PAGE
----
What do you want to know
- The new Google Voice update that warns users of a “suspicious spam caller” is rolling out.
- Users will see a suspicious number marked with a clear label under its number.
- A confirmed spam caller will automatically be sent to voicemail with their entry saved to a spam folder.
Google Voice is starting to get another useful tool to weed out pesky callers.
According to Google’s Workspace blog, the Google Voice call screen will soon notify users if the incoming call is from a suspected spam number. Rolling out today, users will soon see “Suspected spam caller” on the call screen under the associated number and in their call history. Additionally, Google is integrating additional tools for users once this rolls out to Voice.
Keep in mind that this option will initially appear on your disabled Google Voice app. To activate it, go to Settings > Security > Filter to turn it on. By doing so, the app will let you know that any calls that Google deems to be spam will automatically be sent to voicemail and saved to the spam folder and not your regular call history.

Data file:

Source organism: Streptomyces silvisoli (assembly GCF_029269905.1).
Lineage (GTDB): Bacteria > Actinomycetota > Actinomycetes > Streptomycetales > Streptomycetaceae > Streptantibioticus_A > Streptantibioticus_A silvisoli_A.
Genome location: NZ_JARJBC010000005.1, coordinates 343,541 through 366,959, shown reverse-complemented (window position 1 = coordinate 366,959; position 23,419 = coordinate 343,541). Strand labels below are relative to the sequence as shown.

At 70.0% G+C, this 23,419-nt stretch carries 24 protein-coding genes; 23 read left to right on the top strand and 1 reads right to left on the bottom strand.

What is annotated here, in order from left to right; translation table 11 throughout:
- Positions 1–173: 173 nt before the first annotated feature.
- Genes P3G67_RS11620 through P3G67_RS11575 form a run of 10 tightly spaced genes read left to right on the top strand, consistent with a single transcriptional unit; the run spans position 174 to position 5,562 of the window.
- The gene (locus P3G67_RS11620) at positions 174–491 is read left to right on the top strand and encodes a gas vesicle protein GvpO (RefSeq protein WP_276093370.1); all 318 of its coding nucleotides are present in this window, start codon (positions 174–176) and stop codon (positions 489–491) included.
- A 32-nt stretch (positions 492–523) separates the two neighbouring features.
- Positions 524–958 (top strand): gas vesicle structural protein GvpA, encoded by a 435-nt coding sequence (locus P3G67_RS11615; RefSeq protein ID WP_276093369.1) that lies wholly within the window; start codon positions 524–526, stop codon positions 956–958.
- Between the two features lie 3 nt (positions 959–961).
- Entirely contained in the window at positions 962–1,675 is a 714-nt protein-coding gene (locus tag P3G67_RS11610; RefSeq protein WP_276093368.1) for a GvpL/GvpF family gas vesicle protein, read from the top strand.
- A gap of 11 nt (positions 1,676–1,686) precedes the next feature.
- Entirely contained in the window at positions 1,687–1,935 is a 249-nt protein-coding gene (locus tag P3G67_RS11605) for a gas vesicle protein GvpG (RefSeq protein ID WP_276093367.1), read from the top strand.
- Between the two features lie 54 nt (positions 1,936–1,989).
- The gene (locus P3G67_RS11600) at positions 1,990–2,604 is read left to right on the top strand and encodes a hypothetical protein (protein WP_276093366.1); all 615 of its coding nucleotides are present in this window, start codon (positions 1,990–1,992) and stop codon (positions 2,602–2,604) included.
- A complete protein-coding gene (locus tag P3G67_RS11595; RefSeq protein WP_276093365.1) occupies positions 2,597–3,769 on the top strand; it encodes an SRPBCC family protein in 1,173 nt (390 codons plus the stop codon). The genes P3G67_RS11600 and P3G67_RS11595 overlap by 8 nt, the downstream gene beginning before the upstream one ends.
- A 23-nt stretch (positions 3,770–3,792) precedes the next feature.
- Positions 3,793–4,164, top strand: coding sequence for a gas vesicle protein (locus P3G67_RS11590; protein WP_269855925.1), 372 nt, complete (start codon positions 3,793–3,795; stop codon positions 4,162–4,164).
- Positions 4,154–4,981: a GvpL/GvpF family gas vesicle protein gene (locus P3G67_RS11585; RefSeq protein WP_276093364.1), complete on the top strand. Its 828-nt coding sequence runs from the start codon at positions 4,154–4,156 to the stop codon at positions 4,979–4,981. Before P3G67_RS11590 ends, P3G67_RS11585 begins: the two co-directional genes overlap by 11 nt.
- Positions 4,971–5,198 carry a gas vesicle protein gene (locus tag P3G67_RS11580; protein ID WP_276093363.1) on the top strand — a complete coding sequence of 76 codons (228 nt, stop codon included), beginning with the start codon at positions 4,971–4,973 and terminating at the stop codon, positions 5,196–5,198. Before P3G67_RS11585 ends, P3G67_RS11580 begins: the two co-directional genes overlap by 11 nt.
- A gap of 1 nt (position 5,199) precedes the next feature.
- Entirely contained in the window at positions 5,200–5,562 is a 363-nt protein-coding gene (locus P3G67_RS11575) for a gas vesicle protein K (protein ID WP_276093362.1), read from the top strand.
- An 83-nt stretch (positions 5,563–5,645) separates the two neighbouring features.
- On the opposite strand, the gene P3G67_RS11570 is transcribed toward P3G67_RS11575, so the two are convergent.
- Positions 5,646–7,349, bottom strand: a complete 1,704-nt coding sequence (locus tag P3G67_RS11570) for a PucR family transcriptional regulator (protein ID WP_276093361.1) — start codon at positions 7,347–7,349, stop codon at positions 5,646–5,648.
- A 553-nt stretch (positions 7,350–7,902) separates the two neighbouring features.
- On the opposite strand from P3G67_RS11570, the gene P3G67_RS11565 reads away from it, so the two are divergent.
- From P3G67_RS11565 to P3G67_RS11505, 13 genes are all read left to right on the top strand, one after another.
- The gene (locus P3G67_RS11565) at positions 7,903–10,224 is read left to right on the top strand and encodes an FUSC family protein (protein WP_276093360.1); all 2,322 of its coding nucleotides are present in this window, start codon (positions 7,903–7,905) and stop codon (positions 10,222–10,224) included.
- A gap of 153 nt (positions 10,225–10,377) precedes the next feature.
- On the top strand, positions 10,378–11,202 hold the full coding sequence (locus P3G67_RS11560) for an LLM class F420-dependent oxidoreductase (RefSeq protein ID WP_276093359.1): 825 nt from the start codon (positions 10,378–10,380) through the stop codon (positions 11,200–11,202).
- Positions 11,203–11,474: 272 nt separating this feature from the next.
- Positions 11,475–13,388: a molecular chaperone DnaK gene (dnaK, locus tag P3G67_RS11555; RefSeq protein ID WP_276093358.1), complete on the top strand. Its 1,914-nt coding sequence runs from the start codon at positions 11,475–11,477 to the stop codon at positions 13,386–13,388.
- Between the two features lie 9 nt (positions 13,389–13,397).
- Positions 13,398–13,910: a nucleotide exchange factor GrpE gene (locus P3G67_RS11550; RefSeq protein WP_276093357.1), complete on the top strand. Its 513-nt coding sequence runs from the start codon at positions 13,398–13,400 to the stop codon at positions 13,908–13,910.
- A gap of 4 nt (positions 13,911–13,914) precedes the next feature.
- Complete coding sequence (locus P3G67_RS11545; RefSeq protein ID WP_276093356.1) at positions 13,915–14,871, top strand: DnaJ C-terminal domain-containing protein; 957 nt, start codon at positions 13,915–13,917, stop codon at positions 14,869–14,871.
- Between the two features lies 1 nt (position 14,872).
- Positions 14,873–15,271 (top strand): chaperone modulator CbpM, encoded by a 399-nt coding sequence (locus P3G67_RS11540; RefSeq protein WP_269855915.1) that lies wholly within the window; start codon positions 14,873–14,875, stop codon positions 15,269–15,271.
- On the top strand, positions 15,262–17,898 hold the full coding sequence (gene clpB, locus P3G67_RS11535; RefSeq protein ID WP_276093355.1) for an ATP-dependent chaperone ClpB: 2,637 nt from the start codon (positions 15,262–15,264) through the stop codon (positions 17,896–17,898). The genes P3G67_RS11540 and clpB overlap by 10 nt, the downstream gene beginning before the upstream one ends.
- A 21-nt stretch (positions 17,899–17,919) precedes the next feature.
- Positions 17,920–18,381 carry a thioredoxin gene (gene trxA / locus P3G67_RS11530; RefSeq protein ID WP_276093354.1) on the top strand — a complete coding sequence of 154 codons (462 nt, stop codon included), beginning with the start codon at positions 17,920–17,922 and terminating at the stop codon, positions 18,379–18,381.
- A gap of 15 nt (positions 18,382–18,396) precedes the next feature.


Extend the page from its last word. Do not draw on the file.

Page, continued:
If a suspected spam caller is still ringing your phone, there will be an option to “confirm” Google’s suspicion and force it to go to the aforementioned locations to stop bothering you. However, if a number has been mistakenly marked as spam by Google, you can let them know that it is not spam, which will suppress the display of this marker on your call screen in the future. .
The Google Phone app already offers tags for suspected spam and scam callers, even marking them as such in your call history. It’s good to see the company bringing this welcome feature to its Voice users.
Google says it “makes this determination using the same advanced artificial intelligence that identifies billions of spam calls every month across Google’s call ecosystem.”
Since many Google Voice users will likely welcome this new addition, the company rolled out another handy improvement earlier this month. The previous update improved call quality by introducing automatic switching between Wi-Fi and cellular data if one of them suffers an outage. This means that if you’re on a call and your Wi-Fi goes down, Voice will determine the next best available network to keep you in the chat.
This is much better, given that voice previously did nothing if a network went down during a call.